|Erosion and Sediment Control
||The 2013 goal was not achieved. This practice, however, is dependent on the issuance of construction permits so fluctuations in the building industry directly impact implementation. Additionally, consistency in the reporting by other programs, such as abandoned mine reclamation, will also impact reported numbers.
|Stormwater Infiltration Practices
||The 2013 goal has been exceeded, but progress remains less than 20 percent of the 2017 goal. The progress, in part, reflects a data collection effort by the Department of Environmental Protection to account for permitted practices.
|Wastewater Treatment Plants
||Pennsylvania has made significant progress in increasing the number of permits issued, substantially exceeding its 2013 milestone goals.
Source: Chesapeake Bay TMDL website
View the complete report
Pennsylvania fell short in meeting its overall nitrogen pollution reduction target for 2013 and exceeded its phosphorus reduction target. In particular, estimated loads from the agricultural sector actually increased for nitrogen and only decreased slightly for phosphorus. While the wastewater sector is already meeting or exceeding 2017 nutrient reduction goals, Pennsylvania must accelerate efforts to reduce loads from agriculture and urban and suburban areas.
Of particular concern is the gap between current pace and the 2017 goals. For example, forested stream buffers were established at a rate of six acres per day from 2009 to 2013, but must increase to a rate of fifty acres per day, every day, through 2017. Conservation and nutrient management plans provide the base for keeping topsoil and nutrients on the land, rather than polluting waters. The declines in these essential plans are perplexing. According to the Pennsylvania Department of Environmental Protection 2014 Pennsylvania Draft Integrated Water Quality Monitoring and Assessment Report, Pennsylvania has roughly 19,000 miles of impaired streams. The vast majority of the practices needed to meet our milestone goals will go a long way toward improving the Commonwealth's waters, within the Chesapeake Bay watershed, so our citizens can enjoy the benefits of healthy waters.
You can track progress for all Bay jurisdictions, including Pennsylvania, on EPA's Chesapeake Stat website site. On EPA's Chesapeake Bay TMDL website you can read about progress already being realized.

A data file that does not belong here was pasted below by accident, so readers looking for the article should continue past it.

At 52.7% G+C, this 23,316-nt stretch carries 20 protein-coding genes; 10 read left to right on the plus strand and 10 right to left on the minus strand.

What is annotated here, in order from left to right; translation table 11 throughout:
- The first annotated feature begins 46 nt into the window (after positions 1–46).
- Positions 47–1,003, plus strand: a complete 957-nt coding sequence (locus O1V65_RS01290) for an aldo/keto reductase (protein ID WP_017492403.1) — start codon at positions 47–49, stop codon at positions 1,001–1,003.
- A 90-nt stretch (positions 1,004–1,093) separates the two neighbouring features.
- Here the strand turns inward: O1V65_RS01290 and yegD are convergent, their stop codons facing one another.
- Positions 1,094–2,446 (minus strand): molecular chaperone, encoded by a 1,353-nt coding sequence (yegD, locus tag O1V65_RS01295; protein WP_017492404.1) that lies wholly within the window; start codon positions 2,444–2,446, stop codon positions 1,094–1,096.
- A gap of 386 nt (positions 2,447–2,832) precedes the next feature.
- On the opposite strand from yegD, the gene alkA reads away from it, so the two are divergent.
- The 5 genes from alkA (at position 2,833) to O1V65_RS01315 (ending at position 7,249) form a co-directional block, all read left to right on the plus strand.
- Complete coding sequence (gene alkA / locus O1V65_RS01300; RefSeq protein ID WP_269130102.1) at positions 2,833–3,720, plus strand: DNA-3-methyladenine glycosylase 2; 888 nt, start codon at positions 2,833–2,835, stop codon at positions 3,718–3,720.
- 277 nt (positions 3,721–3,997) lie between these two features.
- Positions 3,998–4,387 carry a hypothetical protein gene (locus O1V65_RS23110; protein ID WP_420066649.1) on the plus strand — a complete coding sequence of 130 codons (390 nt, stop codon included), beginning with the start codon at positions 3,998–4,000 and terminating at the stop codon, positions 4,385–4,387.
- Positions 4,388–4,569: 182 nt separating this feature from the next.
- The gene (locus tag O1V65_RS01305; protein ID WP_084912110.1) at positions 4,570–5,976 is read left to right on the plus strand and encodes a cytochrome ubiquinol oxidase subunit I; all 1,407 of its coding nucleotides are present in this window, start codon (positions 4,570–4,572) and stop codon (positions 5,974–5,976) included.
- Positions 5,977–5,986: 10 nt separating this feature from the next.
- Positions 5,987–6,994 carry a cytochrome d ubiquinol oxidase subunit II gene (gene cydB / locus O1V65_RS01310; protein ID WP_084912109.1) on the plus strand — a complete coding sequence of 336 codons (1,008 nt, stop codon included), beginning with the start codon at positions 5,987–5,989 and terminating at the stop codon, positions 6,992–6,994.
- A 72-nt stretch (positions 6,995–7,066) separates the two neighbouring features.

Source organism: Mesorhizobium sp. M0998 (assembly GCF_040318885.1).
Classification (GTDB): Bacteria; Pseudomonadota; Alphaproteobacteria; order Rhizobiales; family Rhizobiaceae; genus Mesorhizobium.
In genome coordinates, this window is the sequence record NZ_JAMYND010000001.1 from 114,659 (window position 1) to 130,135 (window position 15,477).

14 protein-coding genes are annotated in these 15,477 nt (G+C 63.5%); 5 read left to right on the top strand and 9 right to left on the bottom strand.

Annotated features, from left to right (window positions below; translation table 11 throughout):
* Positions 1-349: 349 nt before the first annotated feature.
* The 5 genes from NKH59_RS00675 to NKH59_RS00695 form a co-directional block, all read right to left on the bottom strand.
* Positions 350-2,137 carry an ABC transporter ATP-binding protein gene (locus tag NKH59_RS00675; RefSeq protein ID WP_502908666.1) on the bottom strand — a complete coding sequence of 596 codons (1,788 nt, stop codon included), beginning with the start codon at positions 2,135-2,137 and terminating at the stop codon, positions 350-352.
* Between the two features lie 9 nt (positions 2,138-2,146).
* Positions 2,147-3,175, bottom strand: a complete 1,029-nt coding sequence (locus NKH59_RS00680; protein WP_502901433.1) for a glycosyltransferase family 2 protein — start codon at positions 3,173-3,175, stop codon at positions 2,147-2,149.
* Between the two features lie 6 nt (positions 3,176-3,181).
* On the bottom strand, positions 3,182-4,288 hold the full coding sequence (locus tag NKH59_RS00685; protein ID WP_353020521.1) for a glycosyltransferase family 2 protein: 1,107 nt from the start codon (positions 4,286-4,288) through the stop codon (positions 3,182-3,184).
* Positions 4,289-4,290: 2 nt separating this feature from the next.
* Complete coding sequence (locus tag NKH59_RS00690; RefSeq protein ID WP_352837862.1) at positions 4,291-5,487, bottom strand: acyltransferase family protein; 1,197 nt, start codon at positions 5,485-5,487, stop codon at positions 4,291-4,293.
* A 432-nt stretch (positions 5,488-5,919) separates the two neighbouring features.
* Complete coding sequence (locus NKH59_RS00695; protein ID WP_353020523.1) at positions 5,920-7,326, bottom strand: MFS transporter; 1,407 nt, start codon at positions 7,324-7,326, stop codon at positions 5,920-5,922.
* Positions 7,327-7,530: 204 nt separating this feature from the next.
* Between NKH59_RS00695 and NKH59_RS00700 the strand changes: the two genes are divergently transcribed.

What Obstacles Does the Cleanup Face?
Apathy, finger-pointing, anti-Bay legislation and lawsuits, powerful interest groups, and a bad economy all threaten to derail the collaborative local/state/federal Bay cleanup. Yet most experts consider this the Chesapeake Bay's best, and perhaps last, chance for real restoration. The problems have been identified; we have the know-how and tools to fix them; and the benefits of a restored Chesapeake Bay manifestly outweigh cleanup costs. If we work together to make the pollution limits work, many scientists believe the Chesapeake Bay will reach a tipping point when improvements outpace pollution and the Bay rebounds exponentially.
Pennsylvania has been a partner in the effort to restore the bay since the early 1980s. During that time, notable progress has been made in improving many local streams and reducing pollution that flows from the Commonwealth's rivers and streams into the Bay. Although precise estimates vary, the lion's share of pollution reductions have come from improved agricultural practices and, more recently, the updating of sewage treatment plant technologies.
Still, about 18,000 miles of streams and rivers in Pennsylvania and most of the Chesapeake Bay remain polluted from the legacy of coal mining, dirty water running off streets, parking lots, lawns, and farms, from poorly treated wastewater, air pollution, and other sources. Much work remains to be done.
Developing Pennsylvania's Clean Water Blueprint
In early 2011, EPA approved Pennsylvania's "Phase I" WIP dated January 11, 2011. Upon review, however, EPA cited several deficiencies in Pennsylvania's Phase I WIP that resulted in EPA proposing "backstops" to assure pollutant reductions in the plan would be achieved.
The next step in the process was the development of a Phase II WIP. In general, this plan is supposed to bring the effort to a more localized level, such as a county. Pennsylvania's Final Phase II WIP was provided to EPA March 30, 2012.
In 2017, Pennsylvania and the other Bay states are to submit a Phase III WIP which will focus on ensuring that all practices are in place by 2025 as need to fully restore the Bay and its tidal waters.